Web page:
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How to logistically manage your contracts (Part 2)

May 3, 2016 1:53:12 PM

How to manage your contracts logistically for logistics providers

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In our recent article we looked at the priorities of contract managers working for logistics providers. These priorities included safety, security, quality and speed of delivery, satisfying customers and profit.  We also considered some of the contracts used in the logistics context and tips for managing them. We continue in this article with further tips for logistics organizations dealing with contracts and in particular in relation to:

  1. Contracts for products or services used by the company;
  2. Employee and Contractor Agreements and Workplace Policies; and
  3. Insurance Agreements.

Contracts for products or services used by the company

Common contracts for services are those between shippers, brokers and carriers. Some things to keep in mind with these contracts include the following:

For shippers - Make sure your brokers are not double-brokering your freight so you don't lose track of your product.  Also ensure the carriers used by your brokers meet safety standards and insurance minimums.  Similarly, make sure you request contract information from brokers so you can identify who is moving your freight.  Further, ensure your contracts stipulate who is responsible for any damage that occurs during transit.

For brokers - Make sure your shipper clearly understands the relationship between them and the carrier i.e. they are aware they may be responsible for costs incurred by the carrier that may be unforeseen.  Also, ensure your carriers hold the required level of insurance, have a good safety record and safety score and understand payment terms and schedules.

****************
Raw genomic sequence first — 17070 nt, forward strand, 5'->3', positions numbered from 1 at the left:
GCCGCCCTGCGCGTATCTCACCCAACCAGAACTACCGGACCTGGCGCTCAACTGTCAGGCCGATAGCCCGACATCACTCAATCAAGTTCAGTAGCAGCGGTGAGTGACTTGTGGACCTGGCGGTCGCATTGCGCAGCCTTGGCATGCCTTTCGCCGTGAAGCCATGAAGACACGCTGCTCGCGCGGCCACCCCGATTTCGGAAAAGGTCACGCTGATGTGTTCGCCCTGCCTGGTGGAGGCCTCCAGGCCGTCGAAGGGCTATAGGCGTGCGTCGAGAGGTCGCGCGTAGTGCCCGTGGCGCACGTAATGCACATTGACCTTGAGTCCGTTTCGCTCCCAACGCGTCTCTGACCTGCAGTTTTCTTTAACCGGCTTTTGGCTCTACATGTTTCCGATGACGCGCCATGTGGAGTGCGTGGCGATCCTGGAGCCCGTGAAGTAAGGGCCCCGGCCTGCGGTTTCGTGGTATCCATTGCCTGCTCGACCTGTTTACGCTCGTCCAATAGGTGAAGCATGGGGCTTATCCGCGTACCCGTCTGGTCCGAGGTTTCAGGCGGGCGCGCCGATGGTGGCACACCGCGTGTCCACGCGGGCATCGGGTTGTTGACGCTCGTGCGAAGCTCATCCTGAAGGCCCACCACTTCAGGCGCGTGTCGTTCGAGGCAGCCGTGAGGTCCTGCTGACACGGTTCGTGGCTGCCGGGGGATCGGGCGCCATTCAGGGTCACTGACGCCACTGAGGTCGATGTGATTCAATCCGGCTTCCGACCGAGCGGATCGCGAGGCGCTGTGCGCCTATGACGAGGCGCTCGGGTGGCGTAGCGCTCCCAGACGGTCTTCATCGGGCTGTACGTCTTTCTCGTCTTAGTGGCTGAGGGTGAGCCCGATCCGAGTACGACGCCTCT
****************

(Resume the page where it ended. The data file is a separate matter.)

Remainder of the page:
Also shippers, brokers and carriers should all ensure that all organizations with which they contract are solvent by performing credit checks.    

Following these tips will reduce risk of losses caused by unforeseen events and improve security and quality of delivery.  It may also add to the speed of delivery, more satisfied customers and in so doing greater profits for your company.

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Jan Runge Petersen and Maurits Speksnijder, both experts in logistics contract management, suggest that in relation to engaging other companies for goods and services required by your company, it is important to choose providers that have the same standards and values as your own company (http://ow.ly/4mWPHO).  They recommend identifying those values which are needed in order to outperform the competition and best satisfy customers and adding these to your services contract. Aligning strategy in this way will contribute to the smooth running of the contracts and in so doing adding to the quality and speed of delivery, the satisfaction of customers and profits for your company.